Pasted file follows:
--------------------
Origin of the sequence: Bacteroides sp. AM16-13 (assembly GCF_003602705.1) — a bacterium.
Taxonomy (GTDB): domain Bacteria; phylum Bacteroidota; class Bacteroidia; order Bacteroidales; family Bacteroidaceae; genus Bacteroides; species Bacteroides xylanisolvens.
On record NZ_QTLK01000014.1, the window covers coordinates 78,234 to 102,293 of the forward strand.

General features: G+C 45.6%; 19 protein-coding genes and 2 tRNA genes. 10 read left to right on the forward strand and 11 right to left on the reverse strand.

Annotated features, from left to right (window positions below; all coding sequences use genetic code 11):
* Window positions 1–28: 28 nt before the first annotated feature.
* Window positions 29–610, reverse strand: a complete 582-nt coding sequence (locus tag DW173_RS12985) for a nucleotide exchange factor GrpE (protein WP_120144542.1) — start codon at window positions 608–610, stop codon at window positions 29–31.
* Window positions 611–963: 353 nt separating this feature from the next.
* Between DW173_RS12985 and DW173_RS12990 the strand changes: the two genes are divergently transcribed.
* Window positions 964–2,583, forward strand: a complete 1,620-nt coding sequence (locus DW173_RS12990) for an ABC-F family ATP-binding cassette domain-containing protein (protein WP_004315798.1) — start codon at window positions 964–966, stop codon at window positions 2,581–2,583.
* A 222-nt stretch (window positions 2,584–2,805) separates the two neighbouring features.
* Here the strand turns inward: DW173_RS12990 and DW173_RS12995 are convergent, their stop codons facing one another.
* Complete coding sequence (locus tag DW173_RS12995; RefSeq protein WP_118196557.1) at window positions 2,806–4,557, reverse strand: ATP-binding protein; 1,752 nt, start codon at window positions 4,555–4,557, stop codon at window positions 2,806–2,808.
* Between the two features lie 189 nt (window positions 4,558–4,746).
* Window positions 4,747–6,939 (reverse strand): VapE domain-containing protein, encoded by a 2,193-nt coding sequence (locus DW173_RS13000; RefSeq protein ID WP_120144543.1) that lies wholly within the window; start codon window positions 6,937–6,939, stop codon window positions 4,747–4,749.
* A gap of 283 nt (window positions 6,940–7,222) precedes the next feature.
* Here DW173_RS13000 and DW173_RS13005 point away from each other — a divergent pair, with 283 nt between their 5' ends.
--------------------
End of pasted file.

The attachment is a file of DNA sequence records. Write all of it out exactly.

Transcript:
Origin of the sequence: Bacteroides sp. AM16-13 (assembly GCF_003602705.1) — a bacterium.
Taxonomy (GTDB): domain Bacteria; phylum Bacteroidota; class Bacteroidia; order Bacteroidales; family Bacteroidaceae; genus Bacteroides; species Bacteroides xylanisolvens.
On record NZ_QTLK01000014.1, the window covers coordinates 78,234 to 102,293 of the forward strand.

General features: G+C 45.6%; 19 protein-coding genes and 2 tRNA genes. 10 read left to right on the forward strand and 11 right to left on the reverse strand.

Annotated features, from left to right (window positions below; all coding sequences use genetic code 11):
* Window positions 1–28: 28 nt before the first annotated feature.
* Window positions 29–610, reverse strand: a complete 582-nt coding sequence (locus tag DW173_RS12985) for a nucleotide exchange factor GrpE (protein WP_120144542.1) — start codon at window positions 608–610, stop codon at window positions 29–31.
* Window positions 611–963: 353 nt separating this feature from the next.
* Between DW173_RS12985 and DW173_RS12990 the strand changes: the two genes are divergently transcribed.
* Window positions 964–2,583, forward strand: a complete 1,620-nt coding sequence (locus DW173_RS12990) for an ABC-F family ATP-binding cassette domain-containing protein (protein WP_004315798.1) — start codon at window positions 964–966, stop codon at window positions 2,581–2,583.
* A 222-nt stretch (window positions 2,584–2,805) separates the two neighbouring features.
* Here the strand turns inward: DW173_RS12990 and DW173_RS12995 are convergent, their stop codons facing one another.
* Complete coding sequence (locus tag DW173_RS12995; RefSeq protein WP_118196557.1) at window positions 2,806–4,557, reverse strand: ATP-binding protein; 1,752 nt, start codon at window positions 4,555–4,557, stop codon at window positions 2,806–2,808.
* Between the two features lie 189 nt (window positions 4,558–4,746).
* Window positions 4,747–6,939 (reverse strand): VapE domain-containing protein, encoded by a 2,193-nt coding sequence (locus DW173_RS13000; RefSeq protein ID WP_120144543.1) that lies wholly within the window; start codon window positions 6,937–6,939, stop codon window positions 4,747–4,749.
* A gap of 283 nt (window positions 6,940–7,222) precedes the next feature.
* Here DW173_RS13000 and DW173_RS13005 point away from each other — a divergent pair, with 283 nt between their 5' ends.